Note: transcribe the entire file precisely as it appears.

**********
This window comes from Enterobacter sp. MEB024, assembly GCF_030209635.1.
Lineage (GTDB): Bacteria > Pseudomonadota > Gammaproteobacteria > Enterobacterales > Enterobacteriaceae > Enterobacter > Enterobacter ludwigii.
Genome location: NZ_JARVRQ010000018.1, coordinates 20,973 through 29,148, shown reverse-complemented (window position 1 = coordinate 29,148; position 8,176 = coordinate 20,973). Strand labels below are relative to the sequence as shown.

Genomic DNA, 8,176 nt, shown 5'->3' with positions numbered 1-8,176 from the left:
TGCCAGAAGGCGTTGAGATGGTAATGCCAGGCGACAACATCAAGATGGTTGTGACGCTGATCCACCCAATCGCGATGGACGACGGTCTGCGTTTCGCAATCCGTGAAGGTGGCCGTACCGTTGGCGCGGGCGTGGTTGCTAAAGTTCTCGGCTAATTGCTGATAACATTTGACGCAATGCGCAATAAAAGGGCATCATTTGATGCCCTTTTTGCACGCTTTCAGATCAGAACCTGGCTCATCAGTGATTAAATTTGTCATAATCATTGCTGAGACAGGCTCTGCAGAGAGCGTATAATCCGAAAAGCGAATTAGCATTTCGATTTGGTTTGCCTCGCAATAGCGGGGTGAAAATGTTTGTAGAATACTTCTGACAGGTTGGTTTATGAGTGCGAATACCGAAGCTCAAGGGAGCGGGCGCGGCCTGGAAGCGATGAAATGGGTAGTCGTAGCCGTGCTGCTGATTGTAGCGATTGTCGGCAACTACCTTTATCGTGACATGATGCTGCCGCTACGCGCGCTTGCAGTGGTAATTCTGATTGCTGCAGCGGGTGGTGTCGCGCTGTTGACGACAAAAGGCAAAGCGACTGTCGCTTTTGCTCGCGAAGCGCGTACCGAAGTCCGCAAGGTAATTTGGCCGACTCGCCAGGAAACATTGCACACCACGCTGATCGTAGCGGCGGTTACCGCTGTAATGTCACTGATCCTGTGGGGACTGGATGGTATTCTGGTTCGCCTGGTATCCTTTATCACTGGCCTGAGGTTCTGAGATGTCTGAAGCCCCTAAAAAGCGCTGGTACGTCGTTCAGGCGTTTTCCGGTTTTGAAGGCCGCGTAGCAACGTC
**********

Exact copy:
This window comes from Enterobacter sp. MEB024, assembly GCF_030209635.1.
Lineage (GTDB): Bacteria > Pseudomonadota > Gammaproteobacteria > Enterobacterales > Enterobacteriaceae > Enterobacter > Enterobacter ludwigii.
Genome location: NZ_JARVRQ010000018.1, coordinates 20,973 through 29,148, shown reverse-complemented (window position 1 = coordinate 29,148; position 8,176 = coordinate 20,973). Strand labels below are relative to the sequence as shown.

Genomic DNA, 8,176 nt, shown 5'->3' with positions numbered 1-8,176 from the left:
TGCCAGAAGGCGTTGAGATGGTAATGCCAGGCGACAACATCAAGATGGTTGTGACGCTGATCCACCCAATCGCGATGGACGACGGTCTGCGTTTCGCAATCCGTGAAGGTGGCCGTACCGTTGGCGCGGGCGTGGTTGCTAAAGTTCTCGGCTAATTGCTGATAACATTTGACGCAATGCGCAATAAAAGGGCATCATTTGATGCCCTTTTTGCACGCTTTCAGATCAGAACCTGGCTCATCAGTGATTAAATTTGTCATAATCATTGCTGAGACAGGCTCTGCAGAGAGCGTATAATCCGAAAAGCGAATTAGCATTTCGATTTGGTTTGCCTCGCAATAGCGGGGTGAAAATGTTTGTAGAATACTTCTGACAGGTTGGTTTATGAGTGCGAATACCGAAGCTCAAGGGAGCGGGCGCGGCCTGGAAGCGATGAAATGGGTAGTCGTAGCCGTGCTGCTGATTGTAGCGATTGTCGGCAACTACCTTTATCGTGACATGATGCTGCCGCTACGCGCGCTTGCAGTGGTAATTCTGATTGCTGCAGCGGGTGGTGTCGCGCTGTTGACGACAAAAGGCAAAGCGACTGTCGCTTTTGCTCGCGAAGCGCGTACCGAAGTCCGCAAGGTAATTTGGCCGACTCGCCAGGAAACATTGCACACCACGCTGATCGTAGCGGCGGTTACCGCTGTAATGTCACTGATCCTGTGGGGACTGGATGGTATTCTGGTTCGCCTGGTATCCTTTATCACTGGCCTGAGGTTCTGAGATGTCTGAAGCCCCTAAAAAGCGCTGGTACGTCGTTCAGGCGTTTTCCGGTTTTGAAGGCCGCGTAGCAACGTC